Yael Navon, a resident of Betar Illit, boldly granted Channel 2 News an interview to speak out against the bus gender segregation, unwilling to be subjected to it any longer.
Channel 2 reports that the gender separation has reached new proportions, beginning in shul, then to buses and on chol hamoed Sukkos and now ending on sidewalks in Meah Shearim.
Correspondent Dana Weiss begins with the story of Beit Shemesh resident Devorah Brenner, an English speaker, who moved to the community two years ago, finding a comfortable venue for her life as a dati leumi Jew. She explains that the tensions today are palpable; since her child attends the controversial Beit Orot School, which extremist elements have decided no longer has a place adjacent to their community.
She takes umbrage over the signs telling women “dress modestly” for she points out “this is Beit Shemesh, not Jerusalem”. The real battlefront however has become the bus to and from Yerushalayim, as cameras show when she sits down she is instructed to take a seat in the rear, reminding her ‘this is a mehadrin line’. She does not comply, remaining firm, adding she is not fearful and not about to sit in the rear.
“It pains me that one Jew addresses another this way, as if I am second rate, that I don’t count and I am not permitted to sit where I wish”.
Anat Hoffman’s name in Israel is synonymous with the battle against gender separation on buses. She is affiliated with the Reform Movement and has undertaken this battle, determined to bring an end to mehadrin bus lines. She boldly gets on board chareidi lines and distributes literature to men and women alike, explaining she represents women against the gender separation. She calls it “the oppression of women and it is contrary to Halacha”. Dressed in a black dress and wearing a black hat, she makes her way from men to women with her written material, and is by-and-large targeted with harsh criticism by all, with some women covering their faces, preferring not to be caught on camera.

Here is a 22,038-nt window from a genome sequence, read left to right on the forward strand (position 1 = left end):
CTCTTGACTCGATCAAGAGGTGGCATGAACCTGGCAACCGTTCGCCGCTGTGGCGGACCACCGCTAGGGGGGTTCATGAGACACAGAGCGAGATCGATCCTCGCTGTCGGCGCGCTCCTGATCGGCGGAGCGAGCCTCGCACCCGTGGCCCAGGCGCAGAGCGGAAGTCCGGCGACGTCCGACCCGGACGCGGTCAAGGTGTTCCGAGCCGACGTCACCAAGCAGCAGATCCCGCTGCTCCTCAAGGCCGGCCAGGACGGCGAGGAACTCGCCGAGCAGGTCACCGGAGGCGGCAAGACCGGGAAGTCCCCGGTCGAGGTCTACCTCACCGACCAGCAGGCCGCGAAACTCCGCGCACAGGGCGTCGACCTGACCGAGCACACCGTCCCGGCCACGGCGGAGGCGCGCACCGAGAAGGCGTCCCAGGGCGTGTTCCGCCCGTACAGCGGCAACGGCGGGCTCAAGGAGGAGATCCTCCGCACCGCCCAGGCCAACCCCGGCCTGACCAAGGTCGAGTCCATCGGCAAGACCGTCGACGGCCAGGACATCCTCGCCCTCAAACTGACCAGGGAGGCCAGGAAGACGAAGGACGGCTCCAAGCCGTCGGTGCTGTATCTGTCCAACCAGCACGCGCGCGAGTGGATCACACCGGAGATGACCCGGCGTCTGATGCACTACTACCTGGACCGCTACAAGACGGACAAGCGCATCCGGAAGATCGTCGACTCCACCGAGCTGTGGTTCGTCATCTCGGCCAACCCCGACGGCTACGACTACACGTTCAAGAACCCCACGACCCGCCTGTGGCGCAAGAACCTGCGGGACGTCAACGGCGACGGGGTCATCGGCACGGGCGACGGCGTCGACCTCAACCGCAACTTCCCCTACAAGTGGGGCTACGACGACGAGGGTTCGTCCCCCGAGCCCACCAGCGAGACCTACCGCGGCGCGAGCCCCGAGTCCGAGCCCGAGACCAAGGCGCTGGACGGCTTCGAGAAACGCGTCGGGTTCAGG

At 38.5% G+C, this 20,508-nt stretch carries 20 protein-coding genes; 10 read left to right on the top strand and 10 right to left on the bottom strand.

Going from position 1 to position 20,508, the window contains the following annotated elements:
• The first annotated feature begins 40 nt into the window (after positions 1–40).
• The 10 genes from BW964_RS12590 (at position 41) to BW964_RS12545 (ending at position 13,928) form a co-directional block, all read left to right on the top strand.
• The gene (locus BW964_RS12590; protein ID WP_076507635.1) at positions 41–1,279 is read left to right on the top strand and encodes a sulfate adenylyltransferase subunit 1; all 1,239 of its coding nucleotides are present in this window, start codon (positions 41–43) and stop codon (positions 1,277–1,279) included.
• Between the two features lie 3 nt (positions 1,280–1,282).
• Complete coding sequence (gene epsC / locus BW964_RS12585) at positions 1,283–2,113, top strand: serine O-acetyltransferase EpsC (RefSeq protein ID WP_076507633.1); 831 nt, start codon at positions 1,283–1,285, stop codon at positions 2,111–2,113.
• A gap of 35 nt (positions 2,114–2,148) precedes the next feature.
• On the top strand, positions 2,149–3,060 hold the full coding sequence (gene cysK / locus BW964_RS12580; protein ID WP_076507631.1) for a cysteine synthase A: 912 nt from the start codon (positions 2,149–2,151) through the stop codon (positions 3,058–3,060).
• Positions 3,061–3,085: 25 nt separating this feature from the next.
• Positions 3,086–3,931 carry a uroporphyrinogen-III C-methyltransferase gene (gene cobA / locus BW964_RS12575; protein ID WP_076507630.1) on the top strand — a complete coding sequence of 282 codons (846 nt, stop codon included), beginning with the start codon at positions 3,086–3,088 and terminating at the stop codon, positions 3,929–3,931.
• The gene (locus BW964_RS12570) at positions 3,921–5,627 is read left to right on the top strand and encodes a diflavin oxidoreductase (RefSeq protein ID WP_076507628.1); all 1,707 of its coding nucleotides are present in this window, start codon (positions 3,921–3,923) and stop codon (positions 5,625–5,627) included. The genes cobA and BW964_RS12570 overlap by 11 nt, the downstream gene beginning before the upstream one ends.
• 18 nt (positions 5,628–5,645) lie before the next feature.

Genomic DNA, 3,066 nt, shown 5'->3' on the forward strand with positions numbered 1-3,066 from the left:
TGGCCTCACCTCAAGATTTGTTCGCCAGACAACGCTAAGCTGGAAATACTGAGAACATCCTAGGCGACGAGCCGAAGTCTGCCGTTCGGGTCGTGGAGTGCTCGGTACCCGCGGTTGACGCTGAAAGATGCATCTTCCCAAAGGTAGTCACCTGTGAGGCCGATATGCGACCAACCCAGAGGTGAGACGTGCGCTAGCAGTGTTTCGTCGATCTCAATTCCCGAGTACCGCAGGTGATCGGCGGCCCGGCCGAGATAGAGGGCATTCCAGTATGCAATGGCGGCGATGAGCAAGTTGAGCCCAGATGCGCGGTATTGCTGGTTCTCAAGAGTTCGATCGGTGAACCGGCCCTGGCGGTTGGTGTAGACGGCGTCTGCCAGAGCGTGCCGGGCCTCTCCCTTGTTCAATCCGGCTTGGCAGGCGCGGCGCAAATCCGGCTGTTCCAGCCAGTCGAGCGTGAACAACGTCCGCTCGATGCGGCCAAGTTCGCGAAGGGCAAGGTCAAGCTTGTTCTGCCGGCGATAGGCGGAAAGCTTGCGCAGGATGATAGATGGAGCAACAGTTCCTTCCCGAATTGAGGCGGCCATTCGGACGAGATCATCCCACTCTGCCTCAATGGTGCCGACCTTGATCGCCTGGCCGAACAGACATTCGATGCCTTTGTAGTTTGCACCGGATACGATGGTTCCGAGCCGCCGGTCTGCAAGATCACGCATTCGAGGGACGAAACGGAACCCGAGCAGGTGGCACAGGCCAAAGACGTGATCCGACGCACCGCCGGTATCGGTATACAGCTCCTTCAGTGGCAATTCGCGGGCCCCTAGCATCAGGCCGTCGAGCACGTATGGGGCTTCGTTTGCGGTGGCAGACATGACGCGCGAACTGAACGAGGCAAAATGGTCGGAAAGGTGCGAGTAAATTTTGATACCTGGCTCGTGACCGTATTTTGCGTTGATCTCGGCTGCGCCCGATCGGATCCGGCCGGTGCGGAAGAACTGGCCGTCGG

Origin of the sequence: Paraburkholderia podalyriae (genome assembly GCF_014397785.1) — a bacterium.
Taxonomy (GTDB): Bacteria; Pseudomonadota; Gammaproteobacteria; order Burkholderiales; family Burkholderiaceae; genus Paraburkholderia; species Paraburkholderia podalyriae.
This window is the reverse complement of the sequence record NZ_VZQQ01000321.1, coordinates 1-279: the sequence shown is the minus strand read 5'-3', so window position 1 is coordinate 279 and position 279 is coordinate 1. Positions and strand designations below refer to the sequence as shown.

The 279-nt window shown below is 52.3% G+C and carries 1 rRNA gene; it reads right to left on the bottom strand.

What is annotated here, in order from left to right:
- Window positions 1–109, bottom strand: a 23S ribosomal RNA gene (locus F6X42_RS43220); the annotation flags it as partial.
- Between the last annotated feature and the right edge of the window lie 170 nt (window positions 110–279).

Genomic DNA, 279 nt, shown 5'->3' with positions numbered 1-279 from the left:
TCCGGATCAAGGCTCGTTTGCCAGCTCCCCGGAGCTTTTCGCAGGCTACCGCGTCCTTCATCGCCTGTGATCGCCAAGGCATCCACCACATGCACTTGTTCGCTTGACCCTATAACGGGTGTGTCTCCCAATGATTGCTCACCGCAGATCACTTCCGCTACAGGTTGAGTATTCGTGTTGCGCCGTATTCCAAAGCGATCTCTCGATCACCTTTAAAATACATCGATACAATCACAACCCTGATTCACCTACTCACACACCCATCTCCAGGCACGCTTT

Women deny the accuracy of her statements, that women aboard such buses have been beaten in the past, accusing her of spreading lies and simply opposing anything and everything that has to do with the chareidi way of life. She maintains her composure, telling female passengers that the sign on the bus states clearly that one may sit where one wishes. The women are unimpressed, explaining to her that “The law of the land is not our law. We adhere to Torah law”.
She questions why today, since a decade ago this did not exist, she is met with the response of the frum women who ask “why don’t you object to other fashions and trends, the women who walk in the street naked and causing others to stumble as a result, simply being machshil others?”
The women on the bus are adamant in their desire to live a modest life and comply with the accepted trend, the separate seating, leading Anat to get off this particular bus.
Once off the bus, she explains to her escort, correspondent Weiss, that the women crumple up the flyer and throw it down, but later pick it up and when the coast is clear, they call, seeking assistance, telling her that “the rabbonim have gone mad. Please help us. Please save us” Hoffman explains. She explains that the response on the bus is due to the realization the men are there and they must conform, unwilling to pay the consequence for noncompliance.
They Reform Movement activists explain that after the High Court ruling stating gender segregation may not be enforced, but left up to passengers, there are significantly less calls and those willing to speak will do so on the phone, unwilling to come in person. They don’t know why, but simply state it is so. Such is the case with one woman who claims she was accosted on a number 319 bus. She details that they threatened her, and spoke among themselves in Yiddish, planning how to defame her name, discussing who to contact for the assignment. When asked by women manning the phones “what do you mean they will take care of you” she replied “to break my bones and leave me”.